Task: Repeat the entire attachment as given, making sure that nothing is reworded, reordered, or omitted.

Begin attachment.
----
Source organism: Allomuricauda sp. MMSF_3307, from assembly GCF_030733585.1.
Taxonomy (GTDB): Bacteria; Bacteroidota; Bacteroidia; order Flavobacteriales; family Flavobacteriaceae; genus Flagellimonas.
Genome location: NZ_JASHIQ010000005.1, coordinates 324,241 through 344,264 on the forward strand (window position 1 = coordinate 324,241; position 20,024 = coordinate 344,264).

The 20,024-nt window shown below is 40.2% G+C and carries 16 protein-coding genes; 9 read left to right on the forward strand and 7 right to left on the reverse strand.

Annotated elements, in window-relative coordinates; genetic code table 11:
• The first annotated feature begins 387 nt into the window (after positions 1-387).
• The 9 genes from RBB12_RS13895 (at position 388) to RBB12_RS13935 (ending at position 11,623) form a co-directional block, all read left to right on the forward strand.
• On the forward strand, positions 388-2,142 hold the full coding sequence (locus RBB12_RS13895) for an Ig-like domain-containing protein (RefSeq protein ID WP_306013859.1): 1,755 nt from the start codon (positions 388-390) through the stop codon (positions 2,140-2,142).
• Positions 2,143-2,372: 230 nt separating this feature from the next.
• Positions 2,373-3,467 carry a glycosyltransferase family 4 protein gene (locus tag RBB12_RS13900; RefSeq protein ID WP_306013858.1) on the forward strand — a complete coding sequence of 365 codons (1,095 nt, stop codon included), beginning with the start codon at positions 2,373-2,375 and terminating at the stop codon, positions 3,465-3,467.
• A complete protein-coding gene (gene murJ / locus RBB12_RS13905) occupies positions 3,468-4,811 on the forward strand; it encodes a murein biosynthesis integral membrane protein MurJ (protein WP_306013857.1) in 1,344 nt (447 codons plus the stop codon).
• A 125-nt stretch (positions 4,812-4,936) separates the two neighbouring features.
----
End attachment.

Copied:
Source organism: Allomuricauda sp. MMSF_3307, from assembly GCF_030733585.1.
Taxonomy (GTDB): Bacteria; Bacteroidota; Bacteroidia; order Flavobacteriales; family Flavobacteriaceae; genus Flagellimonas.
Genome location: NZ_JASHIQ010000005.1, coordinates 324,241 through 344,264 on the forward strand (window position 1 = coordinate 324,241; position 20,024 = coordinate 344,264).

The 20,024-nt window shown below is 40.2% G+C and carries 16 protein-coding genes; 9 read left to right on the forward strand and 7 right to left on the reverse strand.

Annotated elements, in window-relative coordinates; genetic code table 11:
• The first annotated feature begins 387 nt into the window (after positions 1-387).
• The 9 genes from RBB12_RS13895 (at position 388) to RBB12_RS13935 (ending at position 11,623) form a co-directional block, all read left to right on the forward strand.
• On the forward strand, positions 388-2,142 hold the full coding sequence (locus RBB12_RS13895) for an Ig-like domain-containing protein (RefSeq protein ID WP_306013859.1): 1,755 nt from the start codon (positions 388-390) through the stop codon (positions 2,140-2,142).
• Positions 2,143-2,372: 230 nt separating this feature from the next.
• Positions 2,373-3,467 carry a glycosyltransferase family 4 protein gene (locus tag RBB12_RS13900; RefSeq protein ID WP_306013858.1) on the forward strand — a complete coding sequence of 365 codons (1,095 nt, stop codon included), beginning with the start codon at positions 2,373-2,375 and terminating at the stop codon, positions 3,465-3,467.
• A complete protein-coding gene (gene murJ / locus RBB12_RS13905) occupies positions 3,468-4,811 on the forward strand; it encodes a murein biosynthesis integral membrane protein MurJ (protein WP_306013857.1) in 1,344 nt (447 codons plus the stop codon).
• A 125-nt stretch (positions 4,812-4,936) separates the two neighbouring features.